It takes a lot of brass, to paraphrase President Bill Clinton, to tell a room full of fat cats paying $50,000 for a meal that nearly half of the American people are freeloaders sponging off the government. Yet, as everyone now knows, that's exactly what Mitt Romney did. He told his wealthy backers that 47 percent of the electorate -- who he falsely claimed pay no income taxes -- will support President Obama "no matter what."
Romney ignores the fact that just about every working American pays taxes of one kind or another, including payroll taxes that finance Social Security and Medicare, for example. It is seniors, the disabled and the poor who make up the majority of citizens who don't pay income taxes. Romney said these people see themselves as "victims, who believe the government has a responsibility to care for them." His job, he continued, "is not to worry about those people. I'll never convince them they should take personal responsibility and care for their lives." It's not everyday that voters can see a candidate express such unbridled contempt.
There is another group of Americans who don't pay federal taxes, a group that Romney has insulted before: the 80,000 young men and women fighting for our nation on the frontlines in Afghanistan. Romney thinks so little of the contribution these brave Americans make that he gave his acceptance speech in Tampa without even once mentioning them. He never even uttered the name of the country in which they were deployed and where more than 1,200 American lives have been lost during the past decade of war.
Romney later told Fox News that he didn't mention Afghanistan and our troops because they were not important. Then he laughed about it. Hard to believe. Yet when Fox News personality Brent Baier asked him if he regretted leaving the war and our troops out of his remarks, here's how Romney replied: "When you -- when you give a speech, you don't go through a laundry list. You talk about the things you think are important." Romney said his support for a strong military budget should be interpreted as support for our troops, as though a budget is the same as the men and women in uniform. Well, that's the kind of nonsense you get from a candidate who thinks corporations are people.
This omission wasn't the mistake of a Romney speechwriter. As the Washington, D.C., newspaper Politico noted earlier this week, the campaign brought in veteran speechwriter Peter Wehner to craft Romney's address. His speech included remarks on Afghanistan, but the campaign rejected his work. Romney and his campaign manager crafted the speech as given, and scrapped the references to our men and women in the military.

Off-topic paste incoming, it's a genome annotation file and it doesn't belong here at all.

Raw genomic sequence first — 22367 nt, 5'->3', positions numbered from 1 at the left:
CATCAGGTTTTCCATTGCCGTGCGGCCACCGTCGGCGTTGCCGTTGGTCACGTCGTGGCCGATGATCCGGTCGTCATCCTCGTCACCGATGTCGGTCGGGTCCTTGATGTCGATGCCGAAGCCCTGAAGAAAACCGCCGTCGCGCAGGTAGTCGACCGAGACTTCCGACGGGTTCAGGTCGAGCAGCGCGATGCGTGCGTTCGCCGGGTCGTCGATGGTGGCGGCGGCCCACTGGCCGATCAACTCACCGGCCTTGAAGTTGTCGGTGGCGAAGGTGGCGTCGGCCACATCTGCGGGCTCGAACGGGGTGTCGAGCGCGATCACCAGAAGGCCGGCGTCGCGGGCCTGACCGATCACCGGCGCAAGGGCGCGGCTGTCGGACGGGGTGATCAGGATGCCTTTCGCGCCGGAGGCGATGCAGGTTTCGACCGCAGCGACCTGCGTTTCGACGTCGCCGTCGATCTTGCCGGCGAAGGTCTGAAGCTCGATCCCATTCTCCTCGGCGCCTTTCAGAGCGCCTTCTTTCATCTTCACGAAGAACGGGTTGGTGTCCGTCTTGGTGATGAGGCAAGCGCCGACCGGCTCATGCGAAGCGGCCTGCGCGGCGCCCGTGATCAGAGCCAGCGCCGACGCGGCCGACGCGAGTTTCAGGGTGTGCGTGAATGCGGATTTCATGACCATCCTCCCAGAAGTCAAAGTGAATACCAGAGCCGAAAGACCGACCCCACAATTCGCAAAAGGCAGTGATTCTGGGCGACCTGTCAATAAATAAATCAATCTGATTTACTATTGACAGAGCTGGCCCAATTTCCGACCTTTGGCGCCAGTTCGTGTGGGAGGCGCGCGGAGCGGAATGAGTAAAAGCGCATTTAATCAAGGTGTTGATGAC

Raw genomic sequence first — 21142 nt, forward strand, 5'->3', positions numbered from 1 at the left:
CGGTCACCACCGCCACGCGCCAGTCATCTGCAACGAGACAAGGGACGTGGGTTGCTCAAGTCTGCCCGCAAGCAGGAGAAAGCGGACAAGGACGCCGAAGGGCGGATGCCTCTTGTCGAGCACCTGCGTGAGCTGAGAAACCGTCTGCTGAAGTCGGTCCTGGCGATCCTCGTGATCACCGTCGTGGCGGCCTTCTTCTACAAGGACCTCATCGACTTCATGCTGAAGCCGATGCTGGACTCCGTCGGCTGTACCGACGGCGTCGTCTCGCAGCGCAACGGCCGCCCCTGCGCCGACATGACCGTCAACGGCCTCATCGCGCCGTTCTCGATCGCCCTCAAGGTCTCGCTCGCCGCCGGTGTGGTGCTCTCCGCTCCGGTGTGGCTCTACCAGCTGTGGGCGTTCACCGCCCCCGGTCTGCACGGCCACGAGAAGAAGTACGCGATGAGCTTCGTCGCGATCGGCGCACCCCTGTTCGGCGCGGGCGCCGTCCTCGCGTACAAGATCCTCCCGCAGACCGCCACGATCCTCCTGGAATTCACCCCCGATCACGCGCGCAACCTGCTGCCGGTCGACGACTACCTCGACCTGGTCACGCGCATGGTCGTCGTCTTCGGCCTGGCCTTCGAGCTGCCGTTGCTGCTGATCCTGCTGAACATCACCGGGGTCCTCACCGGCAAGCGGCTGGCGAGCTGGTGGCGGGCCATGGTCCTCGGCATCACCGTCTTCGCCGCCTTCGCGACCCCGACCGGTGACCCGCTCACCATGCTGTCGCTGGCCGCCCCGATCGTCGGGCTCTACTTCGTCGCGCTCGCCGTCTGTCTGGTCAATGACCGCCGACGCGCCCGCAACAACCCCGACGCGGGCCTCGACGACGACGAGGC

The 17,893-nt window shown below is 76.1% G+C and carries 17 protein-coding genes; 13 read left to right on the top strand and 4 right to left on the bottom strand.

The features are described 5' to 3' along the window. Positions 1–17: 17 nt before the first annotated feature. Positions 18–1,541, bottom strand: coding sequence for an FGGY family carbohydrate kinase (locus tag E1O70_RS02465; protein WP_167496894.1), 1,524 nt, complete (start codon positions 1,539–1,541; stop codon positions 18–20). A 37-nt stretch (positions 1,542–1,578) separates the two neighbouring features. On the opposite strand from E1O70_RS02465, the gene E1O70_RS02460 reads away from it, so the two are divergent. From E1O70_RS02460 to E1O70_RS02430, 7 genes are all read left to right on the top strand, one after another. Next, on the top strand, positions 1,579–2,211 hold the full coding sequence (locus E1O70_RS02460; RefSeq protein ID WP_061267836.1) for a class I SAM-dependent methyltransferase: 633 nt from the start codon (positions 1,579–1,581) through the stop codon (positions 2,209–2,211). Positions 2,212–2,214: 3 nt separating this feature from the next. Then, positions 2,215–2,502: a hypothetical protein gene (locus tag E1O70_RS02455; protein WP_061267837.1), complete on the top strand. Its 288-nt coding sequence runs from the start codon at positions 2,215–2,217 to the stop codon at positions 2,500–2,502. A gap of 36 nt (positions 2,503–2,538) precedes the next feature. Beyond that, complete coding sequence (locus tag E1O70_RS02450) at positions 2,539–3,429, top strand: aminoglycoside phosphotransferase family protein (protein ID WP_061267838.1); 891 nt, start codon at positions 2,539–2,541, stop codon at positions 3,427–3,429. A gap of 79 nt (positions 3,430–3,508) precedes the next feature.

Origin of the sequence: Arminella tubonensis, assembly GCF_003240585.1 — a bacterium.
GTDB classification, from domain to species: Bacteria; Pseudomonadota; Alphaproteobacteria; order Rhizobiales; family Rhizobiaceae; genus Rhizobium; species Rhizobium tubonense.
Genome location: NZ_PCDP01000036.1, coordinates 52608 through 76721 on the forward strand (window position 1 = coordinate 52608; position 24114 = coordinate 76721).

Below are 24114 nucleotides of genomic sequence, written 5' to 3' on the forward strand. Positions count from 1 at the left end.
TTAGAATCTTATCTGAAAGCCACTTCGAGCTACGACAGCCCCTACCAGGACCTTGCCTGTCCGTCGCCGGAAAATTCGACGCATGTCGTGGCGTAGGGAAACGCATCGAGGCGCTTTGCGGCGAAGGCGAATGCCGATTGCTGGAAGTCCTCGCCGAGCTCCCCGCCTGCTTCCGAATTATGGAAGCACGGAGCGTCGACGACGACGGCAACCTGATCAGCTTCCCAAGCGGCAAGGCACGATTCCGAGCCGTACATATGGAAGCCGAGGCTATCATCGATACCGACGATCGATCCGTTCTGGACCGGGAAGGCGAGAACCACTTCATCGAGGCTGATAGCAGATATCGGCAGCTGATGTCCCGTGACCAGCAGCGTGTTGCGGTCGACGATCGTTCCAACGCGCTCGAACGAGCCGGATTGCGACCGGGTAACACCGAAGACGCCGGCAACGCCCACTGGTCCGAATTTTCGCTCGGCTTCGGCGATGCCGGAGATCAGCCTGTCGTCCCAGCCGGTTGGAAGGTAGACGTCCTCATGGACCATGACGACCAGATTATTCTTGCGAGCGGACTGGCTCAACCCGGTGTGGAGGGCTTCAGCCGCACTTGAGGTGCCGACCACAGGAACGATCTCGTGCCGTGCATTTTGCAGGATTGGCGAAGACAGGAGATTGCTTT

The reaction to this insult was immediate. Bill Kristol, the neo-conservative editor of The Weekly Standard, blasted Romney's failure to say even "a word about the war in Afghanistan. Nor did he utter a word of appreciation to the troops fighting there, or to those who have fought there. Nor for that matter were there thanks for those who fought in Iraq, another conflict that went unmentioned." Kristol expressed real shock at "the civic propriety of a presidential nominee failing even to mention, in his acceptance speech, a war we're fighting and our young men and women who are fighting it."
Romney, who avoided the Vietnam draft while living in Paris, France, has a history of ignoring our troops and veterans. According to the American Presidency Project, which keeps transcripts of campaign speeches, Romney has mentioned Afghanistan only 10 times during the two-year course of his current race for the presidency. When he travelled overseas this summer, he found no time to visit a military base. Unlike candidate Obama in 2008, who visited troops in both Iraq and Afghanistan, Mitt Romney made no time to see any active duty personnel or visit wounded warriors in a hospital. That shows you where his priorities are.
His record in Massachusetts was just as disgraceful. He sought to cut state hiring preferences for veterans and tried to cut funding for veterans outreach programs. He tried to increase user fees for long-term care for veterans and even sought to cut funding for the care of veterans' graves. And he tried to combine veterans' services with the state's Office of Elder Affairs. The move was "incomprehensible," said Walt Sanders, president of the Massachusetts AARP. "Not all veterans are elders and not all elders are veterans."
With his eye on the bottom line, Romney ignored the real hardships faced by many of his state's neediest veterans. While wasting tens of thousands of dollars for new television sets for his staff, Romney forced blind citizens -- including many veterans -- to pay a tax. Under Romney, Massachusetts began a policy of requiring the blind to carry "a certificate of blindness." The blind were required to pay $10 annually for the certificate and $15 every four years for a blind identification card. "It's just another form of taxation," said Stephen Matthews of the Blinded Veterans Association. John Ray, an 85-year-old blind veteran of three wars called the Romney blindness fees "an amateurish act" to bleed residents. "I just don't understand this foolishness," he told the Boston Herald.
We can expect the same kind of "foolishness" to spread across the nation if Romney and his allies have their way. He has endorsed a budget that would force Draconian cuts in veterans' programs, turn Medicare into a voucher program and eliminate hundreds of millions of funding from long-term care for seniors. Romney has made no secret of his contempt for the men and women who sacrifice for all Americans. It is the same contempt he feels for every American who relies on government to help when there is a need for a helping hand. With fewer than 50 days until the election, there is still time to avoid his cruel -- and foolish -- agenda.
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